Blair Thornton, associate professor at the University of Tokyo's Institute of Industrial Science Underwater Technology Research Center, points to a monitor displaying maps showing radioactivity levels underwater (R) and on land at the Fukushima Daiichi nuclear plant (F1NPP) operated by Tokyo Electric Power (Tepco) in Tokyo August 8, 2013. (Photo: Reuters)
Scientists agreee that the fish dwelling in the vicinity of the plant are still contaminatedImage: Reuters

According to Ken Buesseler, a senior scientist at the US-based Woods Hole Oceanographic Institution, periodical measurements conducted by the Japanese government have revealed that cesium-137 levels in bottom-dwelling fish, including many important commercial species, are highest off Fukushima.

These monitoring results are also used to keep fisheries near the stricken reactor closed and to keep an eye on neighboring areas where levels are approaching the regulatory limits. "Fishing for many species is currently banned off Fukushima," the expert told DW.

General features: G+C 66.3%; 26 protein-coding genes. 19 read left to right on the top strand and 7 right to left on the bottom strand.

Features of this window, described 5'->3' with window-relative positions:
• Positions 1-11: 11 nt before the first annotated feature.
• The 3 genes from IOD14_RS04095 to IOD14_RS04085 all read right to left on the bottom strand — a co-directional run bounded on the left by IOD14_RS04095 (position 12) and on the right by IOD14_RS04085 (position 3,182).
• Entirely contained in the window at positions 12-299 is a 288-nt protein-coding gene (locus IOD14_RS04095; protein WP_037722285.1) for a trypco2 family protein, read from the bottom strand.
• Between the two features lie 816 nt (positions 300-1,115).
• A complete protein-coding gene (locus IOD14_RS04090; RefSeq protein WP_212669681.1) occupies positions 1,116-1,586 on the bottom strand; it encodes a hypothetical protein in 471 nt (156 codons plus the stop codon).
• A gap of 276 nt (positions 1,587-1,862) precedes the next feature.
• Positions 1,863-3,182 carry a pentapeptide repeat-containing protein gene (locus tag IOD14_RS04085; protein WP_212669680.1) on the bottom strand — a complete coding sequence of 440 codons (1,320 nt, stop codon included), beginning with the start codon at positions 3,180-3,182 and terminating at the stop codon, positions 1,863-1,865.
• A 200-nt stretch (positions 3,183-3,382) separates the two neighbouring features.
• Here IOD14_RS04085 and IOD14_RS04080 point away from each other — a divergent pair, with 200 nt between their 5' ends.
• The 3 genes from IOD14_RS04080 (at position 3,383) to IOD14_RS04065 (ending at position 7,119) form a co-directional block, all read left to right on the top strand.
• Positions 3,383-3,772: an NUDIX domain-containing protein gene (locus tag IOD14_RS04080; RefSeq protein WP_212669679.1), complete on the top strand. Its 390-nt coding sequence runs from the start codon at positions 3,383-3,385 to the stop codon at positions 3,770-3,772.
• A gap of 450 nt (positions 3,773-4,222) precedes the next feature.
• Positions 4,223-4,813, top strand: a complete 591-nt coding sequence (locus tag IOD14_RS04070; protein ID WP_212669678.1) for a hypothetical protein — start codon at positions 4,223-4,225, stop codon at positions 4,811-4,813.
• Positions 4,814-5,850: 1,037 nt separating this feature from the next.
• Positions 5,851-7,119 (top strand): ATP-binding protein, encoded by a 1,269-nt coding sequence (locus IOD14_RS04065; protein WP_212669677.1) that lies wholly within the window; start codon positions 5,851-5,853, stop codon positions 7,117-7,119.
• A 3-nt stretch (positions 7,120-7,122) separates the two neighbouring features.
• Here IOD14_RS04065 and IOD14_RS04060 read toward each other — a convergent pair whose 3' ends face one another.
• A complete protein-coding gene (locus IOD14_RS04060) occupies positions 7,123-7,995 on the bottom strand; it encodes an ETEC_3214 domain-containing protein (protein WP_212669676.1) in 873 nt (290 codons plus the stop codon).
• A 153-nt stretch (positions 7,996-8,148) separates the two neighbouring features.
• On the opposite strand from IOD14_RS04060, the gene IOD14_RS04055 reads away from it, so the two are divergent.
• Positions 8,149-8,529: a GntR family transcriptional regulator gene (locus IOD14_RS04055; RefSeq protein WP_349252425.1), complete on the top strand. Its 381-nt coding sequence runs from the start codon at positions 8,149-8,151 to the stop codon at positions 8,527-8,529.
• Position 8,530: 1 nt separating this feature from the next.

No immediate risk for humans

But Buesseler also pointed out that fish rapidly lose the cesium accumulated in their muscles after exposure stops. "Fish that migrate to less affected waters will gradually lose much of their Fukushima-derived cesium," he said, adding that there was no immediate risk for humans eating fish from outside the contaminated areas off the Japanese coast.

This is corroborated by Günter Kanisch from the Hamburg-based Thünen Institute of Fisheries Ecology. The expert states that since January 2013, more than 90 percent of all cesium values measured in fish in the Fukushima area have been below the Japanese regulation value for food consumption of 100 becquerels per kilogram. "Moreover, since May 2013, 90 percent of the fish sampled were even below 50 Bq/kg, " he told DW.

However, scientists remain concerned about the contamination of marine life in the long run. Both Buesseler and M. V. Ramana, a scientist and researcher at the Nuclear Futures Laboratory, Princeton University, warn that while some of the radioactive materials leaked will mix with the ocean water and become diluted, others, like Strontium-90 will get bound up in ocean sediments or accumulate in living creatures at concentrations greater than the surrounding water.